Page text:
A customer asked me to analyze their network flows, with a solution oriented towards using an nBox that collects NetFlow data from a router located away from the branch office, takes it in for analysis, and then sends it to a NetEye Elastic module, which act as an analysis console for that NetFlow data.
The first step involves choosing how to use the nBox, i.e., whether it should receive traffic on a dedicated socket, and where the correct configuration of the nprobe.conf file would thus have the directive:
or whether the nBox should receive traffic through a Span Port or Mirror Port, configured on board a network device such as a switch; in this case the correct configuration of the nprobe.conf file is with the directive:
In the use case under consideration, it was decided to use a Span Port, specifically to configure it as a switch, which physically connected the router port (whose NetFlow is to be analyzed) to the nBox port.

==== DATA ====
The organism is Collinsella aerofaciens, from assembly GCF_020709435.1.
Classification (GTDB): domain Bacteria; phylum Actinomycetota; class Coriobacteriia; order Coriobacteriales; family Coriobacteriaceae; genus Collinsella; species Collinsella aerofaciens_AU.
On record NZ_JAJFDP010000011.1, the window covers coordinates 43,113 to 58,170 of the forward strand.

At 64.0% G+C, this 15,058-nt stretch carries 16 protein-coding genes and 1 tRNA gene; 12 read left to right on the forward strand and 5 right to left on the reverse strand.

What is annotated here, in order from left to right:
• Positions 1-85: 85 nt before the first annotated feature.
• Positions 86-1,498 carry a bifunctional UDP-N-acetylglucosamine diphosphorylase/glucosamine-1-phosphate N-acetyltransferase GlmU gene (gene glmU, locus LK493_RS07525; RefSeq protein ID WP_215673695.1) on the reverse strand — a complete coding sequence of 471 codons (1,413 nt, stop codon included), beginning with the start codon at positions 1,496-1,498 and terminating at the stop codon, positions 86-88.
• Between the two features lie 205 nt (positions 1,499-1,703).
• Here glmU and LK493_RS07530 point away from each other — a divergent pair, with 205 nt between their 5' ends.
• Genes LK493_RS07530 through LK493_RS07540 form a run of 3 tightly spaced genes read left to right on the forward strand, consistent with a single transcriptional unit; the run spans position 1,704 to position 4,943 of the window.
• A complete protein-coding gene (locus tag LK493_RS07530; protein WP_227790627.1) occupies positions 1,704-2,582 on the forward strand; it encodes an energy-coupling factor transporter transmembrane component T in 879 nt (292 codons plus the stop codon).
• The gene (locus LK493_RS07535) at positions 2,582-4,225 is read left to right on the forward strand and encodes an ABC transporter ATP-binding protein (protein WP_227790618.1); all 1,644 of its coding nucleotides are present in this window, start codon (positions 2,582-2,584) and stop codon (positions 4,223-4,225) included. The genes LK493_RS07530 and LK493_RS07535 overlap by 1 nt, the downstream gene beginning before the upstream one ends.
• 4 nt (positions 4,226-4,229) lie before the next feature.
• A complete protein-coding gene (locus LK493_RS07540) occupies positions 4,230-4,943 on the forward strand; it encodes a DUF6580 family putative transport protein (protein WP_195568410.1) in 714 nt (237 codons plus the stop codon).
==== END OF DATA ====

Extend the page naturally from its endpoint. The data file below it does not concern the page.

Consider the minimum network needs in terms of the physical layer, looking at the following diagram:
If the router and nBox cannot connect on the same switch, it may be useful configure a remote span port on your Layer2 Network Schema, from the switch where the router is plugged in and the switch where the nBox is plugged in, or it may be more comfortable using a TAP device: the nBox can operate in both cases.
In case you’d like the details and instructions for configuring NetFlow on a Cisco router, I’ve put here the CLI of a Cisco entry level device:
Once the necessary wiring has been completed and the router and switch have been configured, it’s time to configure the nBox to send the NetFlow data received.
Proceed from the nBox Web GUI by selecting the Menu Application > nProbe.
Set the nProbe interface connected to the switch to ON,
Then configure the FQDN and port where Elastic is listening. The default port is 2055, as shown in the following screenshot: